Build a prefab home with a green design
When people hear the phrase "prefabricated housing" they often conjure up images of double-wide trailers. But that perception is changing with the ever-growing availability of sustainable, contemporary homes with green and energy-efficient features.
One such home was recently completed in Santa Barbara, Calif., by Stillwater Dwellings, a home designer and builder based in Seattle, Wash. The 1,600-square-foot home sits on a one-acre site and has a courtyard design to emphasize indoor and outdoor living. The green features include low VOC paint, dual-flush toilets, super-insulated walls and roof, Marmoleum flooring, recycled content quartz slab countertops and natural wool carpeting. The home also features a cool roof that reflects more than 30 percent of the sun's rays and large overhangs to assist with passive cooling.
Unique home features
A stunning feature is a 35-foot-wide glass window wall to frame views of the Santa Ynez mountains in the distance, along with a clerestory window with exposed wood beams and an 11-foot ceiling.
The home is a standard prefabricated Stillwater house known as the sd132 design. It was modified for the owners to make it unique, said Matthew Stannard, a founding partner of Stillwater Dwellings.
"There is a manageable straightforward design modification process. People want to make the home their own, but they don't want to be overwhelmed with a universe of choices. We have three packages and all are easily modified for an individual's particular taste," Stannard said.
Cost of home
The homes cost an average of $200 to $250 per square foot, which Stannard said is not the cheapest high-end home, but neither is it the most expensive. "In this new economy, people just want something simpler. They want it special, they want it their own, but it doesn't have to have the same kind of extravagance houses used to have," he said.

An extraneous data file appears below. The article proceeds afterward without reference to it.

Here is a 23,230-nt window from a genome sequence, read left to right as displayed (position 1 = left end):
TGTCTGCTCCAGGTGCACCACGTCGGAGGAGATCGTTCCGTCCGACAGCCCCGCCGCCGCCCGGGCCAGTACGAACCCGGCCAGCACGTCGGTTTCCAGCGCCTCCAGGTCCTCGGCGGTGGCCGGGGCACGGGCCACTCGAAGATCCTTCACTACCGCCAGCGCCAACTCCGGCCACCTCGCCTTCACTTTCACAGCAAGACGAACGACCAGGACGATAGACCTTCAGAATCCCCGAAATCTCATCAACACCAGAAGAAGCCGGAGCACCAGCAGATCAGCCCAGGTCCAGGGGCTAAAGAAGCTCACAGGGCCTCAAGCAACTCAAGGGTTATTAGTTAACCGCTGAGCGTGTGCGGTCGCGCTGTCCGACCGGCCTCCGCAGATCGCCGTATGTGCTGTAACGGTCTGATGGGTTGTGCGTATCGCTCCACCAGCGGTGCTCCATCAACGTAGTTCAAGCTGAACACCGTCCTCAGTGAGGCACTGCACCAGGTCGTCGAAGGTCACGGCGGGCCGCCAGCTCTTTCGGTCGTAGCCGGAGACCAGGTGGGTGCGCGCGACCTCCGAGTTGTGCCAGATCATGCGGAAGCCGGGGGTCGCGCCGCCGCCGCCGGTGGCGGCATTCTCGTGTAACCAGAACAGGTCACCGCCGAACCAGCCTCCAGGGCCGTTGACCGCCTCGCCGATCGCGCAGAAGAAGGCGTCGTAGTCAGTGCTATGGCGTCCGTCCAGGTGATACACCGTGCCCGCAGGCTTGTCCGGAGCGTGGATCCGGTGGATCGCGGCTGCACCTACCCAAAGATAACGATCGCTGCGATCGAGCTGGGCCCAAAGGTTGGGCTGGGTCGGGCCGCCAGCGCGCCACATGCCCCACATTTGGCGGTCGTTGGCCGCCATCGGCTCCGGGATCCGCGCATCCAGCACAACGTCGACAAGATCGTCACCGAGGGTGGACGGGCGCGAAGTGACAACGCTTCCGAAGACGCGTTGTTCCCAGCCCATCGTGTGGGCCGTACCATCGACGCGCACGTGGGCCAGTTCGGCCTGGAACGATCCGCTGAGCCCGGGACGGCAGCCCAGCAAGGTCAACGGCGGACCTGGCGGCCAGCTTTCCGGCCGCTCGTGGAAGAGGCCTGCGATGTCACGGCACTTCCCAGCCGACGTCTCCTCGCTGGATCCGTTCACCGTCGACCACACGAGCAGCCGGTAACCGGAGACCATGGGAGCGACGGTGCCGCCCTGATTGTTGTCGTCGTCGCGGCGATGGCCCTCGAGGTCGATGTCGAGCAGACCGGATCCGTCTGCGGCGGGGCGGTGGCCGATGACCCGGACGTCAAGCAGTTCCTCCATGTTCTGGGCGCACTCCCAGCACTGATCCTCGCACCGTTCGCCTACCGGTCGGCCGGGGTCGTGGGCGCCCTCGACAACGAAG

Previous homes Stannard has built before entering the prefabricated market could reach the $1,000 per square foot range, making them extremely high end, even in the custom home market.
Stillwater opted to switch to prefabricated homes instead of high-end custom homes built on site because it allowed for faster construction at a lower price. The average time to build one of Stillwater's prefabricated homes is approximately 12 months faster than a comparable home built on site.
The homes automatically qualify for a LEED silver rating and, if the homeowners opt for solar panels, it makes the home a net zero energy structure and qualifies for LEED gold.
Please click here to see a slideshow of the Santa Barbara home.
For more information, see our Building a Green Home Research Center.
Teena Hammond Teena Hammond has published more than 2,000 articles in People and W magazines, Women's Wear Daily, and in dozens of newspapers and books. She also wrote a home improvement, remodeling and decor column that ran in Gannett newspapers nationwide. She's interested in all things green and would love to hear from you with your story ideas.